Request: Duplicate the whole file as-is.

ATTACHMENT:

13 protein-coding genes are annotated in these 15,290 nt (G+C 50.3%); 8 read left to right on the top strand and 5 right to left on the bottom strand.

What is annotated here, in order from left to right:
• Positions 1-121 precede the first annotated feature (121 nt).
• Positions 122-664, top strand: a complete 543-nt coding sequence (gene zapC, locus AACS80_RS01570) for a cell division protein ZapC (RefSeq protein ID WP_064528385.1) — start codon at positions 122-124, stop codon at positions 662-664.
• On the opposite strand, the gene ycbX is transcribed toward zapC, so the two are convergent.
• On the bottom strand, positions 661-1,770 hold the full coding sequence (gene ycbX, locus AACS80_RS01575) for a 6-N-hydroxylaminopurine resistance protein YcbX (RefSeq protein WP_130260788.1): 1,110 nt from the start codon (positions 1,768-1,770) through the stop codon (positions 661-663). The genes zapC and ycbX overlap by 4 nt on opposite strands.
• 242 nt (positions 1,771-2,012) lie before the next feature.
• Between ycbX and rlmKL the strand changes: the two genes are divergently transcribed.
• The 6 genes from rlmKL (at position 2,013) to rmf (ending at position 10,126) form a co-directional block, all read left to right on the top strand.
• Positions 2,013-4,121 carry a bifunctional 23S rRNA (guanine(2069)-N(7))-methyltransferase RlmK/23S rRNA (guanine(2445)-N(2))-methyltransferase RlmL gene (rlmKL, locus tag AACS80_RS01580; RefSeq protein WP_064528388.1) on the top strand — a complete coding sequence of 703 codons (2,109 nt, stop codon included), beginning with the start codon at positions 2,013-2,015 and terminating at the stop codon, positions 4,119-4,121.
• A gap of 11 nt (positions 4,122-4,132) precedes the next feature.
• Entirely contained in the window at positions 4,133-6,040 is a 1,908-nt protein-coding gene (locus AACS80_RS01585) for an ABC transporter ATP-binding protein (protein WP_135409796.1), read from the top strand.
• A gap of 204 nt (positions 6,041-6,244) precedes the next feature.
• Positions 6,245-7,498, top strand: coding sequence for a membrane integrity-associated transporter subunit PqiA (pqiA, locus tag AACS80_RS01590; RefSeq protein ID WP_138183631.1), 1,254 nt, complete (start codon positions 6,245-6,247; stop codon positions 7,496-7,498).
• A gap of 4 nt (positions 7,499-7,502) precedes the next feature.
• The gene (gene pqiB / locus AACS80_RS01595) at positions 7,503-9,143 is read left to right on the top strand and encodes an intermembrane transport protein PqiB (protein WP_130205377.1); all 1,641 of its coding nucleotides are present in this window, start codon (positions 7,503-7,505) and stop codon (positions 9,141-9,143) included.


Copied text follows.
13 protein-coding genes are annotated in these 15,290 nt (G+C 50.3%); 8 read left to right on the top strand and 5 right to left on the bottom strand.

What is annotated here, in order from left to right:
• Positions 1-121 precede the first annotated feature (121 nt).
• Positions 122-664, top strand: a complete 543-nt coding sequence (gene zapC, locus AACS80_RS01570) for a cell division protein ZapC (RefSeq protein ID WP_064528385.1) — start codon at positions 122-124, stop codon at positions 662-664.
• On the opposite strand, the gene ycbX is transcribed toward zapC, so the two are convergent.
• On the bottom strand, positions 661-1,770 hold the full coding sequence (gene ycbX, locus AACS80_RS01575) for a 6-N-hydroxylaminopurine resistance protein YcbX (RefSeq protein WP_130260788.1): 1,110 nt from the start codon (positions 1,768-1,770) through the stop codon (positions 661-663). The genes zapC and ycbX overlap by 4 nt on opposite strands.
• 242 nt (positions 1,771-2,012) lie before the next feature.
• Between ycbX and rlmKL the strand changes: the two genes are divergently transcribed.
• The 6 genes from rlmKL (at position 2,013) to rmf (ending at position 10,126) form a co-directional block, all read left to right on the top strand.
• Positions 2,013-4,121 carry a bifunctional 23S rRNA (guanine(2069)-N(7))-methyltransferase RlmK/23S rRNA (guanine(2445)-N(2))-methyltransferase RlmL gene (rlmKL, locus tag AACS80_RS01580; RefSeq protein WP_064528388.1) on the top strand — a complete coding sequence of 703 codons (2,109 nt, stop codon included), beginning with the start codon at positions 2,013-2,015 and terminating at the stop codon, positions 4,119-4,121.
• A gap of 11 nt (positions 4,122-4,132) precedes the next feature.
• Entirely contained in the window at positions 4,133-6,040 is a 1,908-nt protein-coding gene (locus AACS80_RS01585) for an ABC transporter ATP-binding protein (protein WP_135409796.1), read from the top strand.
• A gap of 204 nt (positions 6,041-6,244) precedes the next feature.
• Positions 6,245-7,498, top strand: coding sequence for a membrane integrity-associated transporter subunit PqiA (pqiA, locus tag AACS80_RS01590; RefSeq protein ID WP_138183631.1), 1,254 nt, complete (start codon positions 6,245-6,247; stop codon positions 7,496-7,498).
• A gap of 4 nt (positions 7,499-7,502) precedes the next feature.
• The gene (gene pqiB / locus AACS80_RS01595) at positions 7,503-9,143 is read left to right on the top strand and encodes an intermembrane transport protein PqiB (protein WP_130205377.1); all 1,641 of its coding nucleotides are present in this window, start codon (positions 7,503-7,505) and stop codon (positions 9,141-9,143) included.